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More freedom to keep caring

Judith and her husband Bill. Judith has been caring for Bill for nearly 10 years.

Perth woman Judith Barrett had been caring for her husband for nearly 10 years when she first heard Red Cross offers local respite care.

Judith says she'll never forget being told of the service.

"When they told me I said, "How come we won lotto! I couldn't believe it! " Judith says.

For more than a decade, Judith's husband, Bill, 76, who has had a stroke, is blind and has Parkinson's disease, has been dependent on Judith, 71, for around the clock, seven-day-a-week care. Apart from the daily visit of a carer to shower her husband, Judith is not able to leave him.

"So I'm fairly restricted," she says.

Karla Hampshire from Red Cross Community Programs, Western Australia said it's vital that people who are full-time unpaid carers take some time for themselves.

"According to 2012 data from the Australian Bureau of Statistics there are 770,000 primary carers in Australia, and just under half of them are caring for someone with a disability. Carers should have the same choices and opportunities as anyone else but we know this is impossible for most," Ms Hampshire said.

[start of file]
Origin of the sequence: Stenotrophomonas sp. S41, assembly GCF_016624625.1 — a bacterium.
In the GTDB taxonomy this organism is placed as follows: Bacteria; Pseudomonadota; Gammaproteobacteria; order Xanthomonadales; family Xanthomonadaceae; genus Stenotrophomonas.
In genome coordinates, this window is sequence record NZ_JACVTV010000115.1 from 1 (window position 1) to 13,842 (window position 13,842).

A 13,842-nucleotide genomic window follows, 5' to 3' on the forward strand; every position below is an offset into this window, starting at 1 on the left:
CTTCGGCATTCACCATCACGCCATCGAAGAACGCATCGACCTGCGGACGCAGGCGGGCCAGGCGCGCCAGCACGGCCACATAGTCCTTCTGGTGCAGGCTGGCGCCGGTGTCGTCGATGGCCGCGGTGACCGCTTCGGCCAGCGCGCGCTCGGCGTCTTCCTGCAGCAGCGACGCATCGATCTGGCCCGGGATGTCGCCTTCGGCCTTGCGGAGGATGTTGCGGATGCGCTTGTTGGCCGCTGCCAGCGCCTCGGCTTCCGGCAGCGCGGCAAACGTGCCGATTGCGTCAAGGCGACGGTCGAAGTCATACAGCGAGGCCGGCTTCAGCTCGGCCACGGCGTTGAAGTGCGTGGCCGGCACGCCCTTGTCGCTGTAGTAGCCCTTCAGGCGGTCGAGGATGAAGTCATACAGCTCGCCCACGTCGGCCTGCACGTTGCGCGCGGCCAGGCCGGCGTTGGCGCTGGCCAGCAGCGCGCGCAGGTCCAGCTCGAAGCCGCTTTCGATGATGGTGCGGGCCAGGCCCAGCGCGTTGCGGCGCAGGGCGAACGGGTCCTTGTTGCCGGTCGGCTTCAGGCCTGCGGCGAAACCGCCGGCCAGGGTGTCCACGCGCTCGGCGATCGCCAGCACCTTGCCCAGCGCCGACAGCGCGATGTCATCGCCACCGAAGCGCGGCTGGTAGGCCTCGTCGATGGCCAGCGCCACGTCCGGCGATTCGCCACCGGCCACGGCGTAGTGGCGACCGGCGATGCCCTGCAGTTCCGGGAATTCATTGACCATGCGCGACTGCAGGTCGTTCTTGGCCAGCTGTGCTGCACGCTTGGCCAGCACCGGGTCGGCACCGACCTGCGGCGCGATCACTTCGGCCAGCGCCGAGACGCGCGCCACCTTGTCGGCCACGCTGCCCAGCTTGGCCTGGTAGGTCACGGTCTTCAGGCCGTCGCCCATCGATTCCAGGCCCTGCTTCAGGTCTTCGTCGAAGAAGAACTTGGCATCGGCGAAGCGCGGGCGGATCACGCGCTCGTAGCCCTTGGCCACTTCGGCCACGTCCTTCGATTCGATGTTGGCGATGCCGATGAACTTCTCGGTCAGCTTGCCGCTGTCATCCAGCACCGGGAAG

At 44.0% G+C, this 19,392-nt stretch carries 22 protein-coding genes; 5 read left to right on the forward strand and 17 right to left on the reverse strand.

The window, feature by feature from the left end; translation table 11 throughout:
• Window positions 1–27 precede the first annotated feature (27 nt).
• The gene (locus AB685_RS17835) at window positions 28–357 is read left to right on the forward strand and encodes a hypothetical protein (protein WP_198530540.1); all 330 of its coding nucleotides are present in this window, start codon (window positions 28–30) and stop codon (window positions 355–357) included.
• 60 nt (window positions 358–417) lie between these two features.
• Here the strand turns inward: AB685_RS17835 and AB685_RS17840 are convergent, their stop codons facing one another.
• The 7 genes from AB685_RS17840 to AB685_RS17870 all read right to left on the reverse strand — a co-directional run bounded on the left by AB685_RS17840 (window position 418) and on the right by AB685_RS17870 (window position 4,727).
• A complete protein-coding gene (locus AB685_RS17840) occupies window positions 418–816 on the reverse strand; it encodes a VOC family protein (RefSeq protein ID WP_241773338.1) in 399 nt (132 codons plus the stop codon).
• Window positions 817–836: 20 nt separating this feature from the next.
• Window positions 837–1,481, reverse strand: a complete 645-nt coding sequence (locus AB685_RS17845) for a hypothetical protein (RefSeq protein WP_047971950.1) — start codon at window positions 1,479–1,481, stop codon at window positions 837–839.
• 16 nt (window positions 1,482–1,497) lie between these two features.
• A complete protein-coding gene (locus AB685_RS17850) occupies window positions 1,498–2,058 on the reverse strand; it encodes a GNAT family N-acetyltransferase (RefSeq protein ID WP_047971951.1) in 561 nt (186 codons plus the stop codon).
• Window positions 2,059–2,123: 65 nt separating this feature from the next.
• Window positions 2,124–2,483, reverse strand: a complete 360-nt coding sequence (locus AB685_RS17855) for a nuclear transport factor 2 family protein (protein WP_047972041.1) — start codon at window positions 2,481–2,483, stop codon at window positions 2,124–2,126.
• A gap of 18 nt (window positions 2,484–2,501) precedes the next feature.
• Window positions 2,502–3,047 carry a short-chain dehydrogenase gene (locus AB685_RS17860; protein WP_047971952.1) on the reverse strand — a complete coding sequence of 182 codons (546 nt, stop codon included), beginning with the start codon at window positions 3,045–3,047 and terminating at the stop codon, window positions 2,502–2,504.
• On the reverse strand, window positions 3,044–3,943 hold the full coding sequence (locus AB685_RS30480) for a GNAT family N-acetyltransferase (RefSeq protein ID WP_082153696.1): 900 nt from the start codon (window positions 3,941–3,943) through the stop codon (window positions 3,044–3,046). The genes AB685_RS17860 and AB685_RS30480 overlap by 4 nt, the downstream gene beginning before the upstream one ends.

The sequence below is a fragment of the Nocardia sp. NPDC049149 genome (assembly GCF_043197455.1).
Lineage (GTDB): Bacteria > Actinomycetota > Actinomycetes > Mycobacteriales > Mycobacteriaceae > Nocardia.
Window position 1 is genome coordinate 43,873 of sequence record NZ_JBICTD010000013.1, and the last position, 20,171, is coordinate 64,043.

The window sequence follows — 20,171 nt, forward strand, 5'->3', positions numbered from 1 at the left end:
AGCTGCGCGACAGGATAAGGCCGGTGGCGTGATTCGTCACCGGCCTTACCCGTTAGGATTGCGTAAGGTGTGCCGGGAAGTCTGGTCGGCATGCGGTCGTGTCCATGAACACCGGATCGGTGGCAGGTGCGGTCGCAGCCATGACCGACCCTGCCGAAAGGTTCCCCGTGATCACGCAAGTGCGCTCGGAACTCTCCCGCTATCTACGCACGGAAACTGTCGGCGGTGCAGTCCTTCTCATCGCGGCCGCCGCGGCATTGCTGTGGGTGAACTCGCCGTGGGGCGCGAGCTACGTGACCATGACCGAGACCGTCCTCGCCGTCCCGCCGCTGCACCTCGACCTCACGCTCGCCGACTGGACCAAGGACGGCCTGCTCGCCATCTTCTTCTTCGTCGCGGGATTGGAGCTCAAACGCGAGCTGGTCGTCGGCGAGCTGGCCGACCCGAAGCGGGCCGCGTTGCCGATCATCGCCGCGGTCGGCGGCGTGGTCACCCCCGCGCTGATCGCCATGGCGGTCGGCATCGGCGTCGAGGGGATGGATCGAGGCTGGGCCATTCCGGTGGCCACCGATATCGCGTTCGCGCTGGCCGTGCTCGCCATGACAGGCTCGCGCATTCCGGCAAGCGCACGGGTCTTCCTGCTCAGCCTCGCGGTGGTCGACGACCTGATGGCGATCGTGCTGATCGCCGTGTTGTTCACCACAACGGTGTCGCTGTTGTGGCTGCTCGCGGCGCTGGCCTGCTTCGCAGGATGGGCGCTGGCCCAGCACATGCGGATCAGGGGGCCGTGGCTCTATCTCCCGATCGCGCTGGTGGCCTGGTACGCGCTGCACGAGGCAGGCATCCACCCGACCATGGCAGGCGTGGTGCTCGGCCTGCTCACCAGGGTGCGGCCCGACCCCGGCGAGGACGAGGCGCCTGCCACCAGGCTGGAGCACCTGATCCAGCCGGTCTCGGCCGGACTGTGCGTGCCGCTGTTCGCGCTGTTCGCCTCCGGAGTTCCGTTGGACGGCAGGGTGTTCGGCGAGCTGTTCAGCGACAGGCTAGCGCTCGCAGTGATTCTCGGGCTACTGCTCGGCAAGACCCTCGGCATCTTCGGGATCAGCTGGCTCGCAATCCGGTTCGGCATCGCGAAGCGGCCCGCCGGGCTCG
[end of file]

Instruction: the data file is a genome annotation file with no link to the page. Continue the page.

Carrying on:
"Red Cross works with carers so they and the people they care for attain a better quality of life, in line with our commitment to an inclusive society where all people are valued, their differences are respected and their basic needs are met."

Now Judith has opted to have her own "me time" in the form of a three-hour art class and two hours of croquet each week.

"The funding has given me the freedom to think about options outside my usual routine," she says.

"At first the concept of being given the freedom to choose activities outside the 'norm' was a shock as it was something I had shut out of my life as not being possible.

"After a short time I began to realise I had some control over my life and slowly developed ideas and activities I could pursue as well as buying items to make my husband's life more comfortable."

Judith says she doesn't see her caring role as onerous.

"I didn't have respite for the first seven years. Everyone was pushing me to have respite but I felt I could manage. But eventually it gets to the stage where you think maybe they're right and so I took the plunge.

"Eventually I realised I needed it. Without the respite, truly, I'd probably be in hospital somewhere…put away I think," she laughs. "It just makes so much difference.

Judith says she gets enormous benefit from her art classes.

"You just concentrate on what you're doing and you can switch off. It takes a bit of practice but eventually you can switch off and concentrate on what you're doing.

Judith's advice to people who, like her, are caring for a loved one?

"Definitely you need respite. It's the way you can keep going."

And her experience with Red Cross?

"Absolutely brilliant! From the time we were first given this great gift as I call it, like winning lotto, I've been able to just ring them up and we work out the most beneficial ways to use the funds I've been given."

Photo: Sarah Landro/Australian Red Cross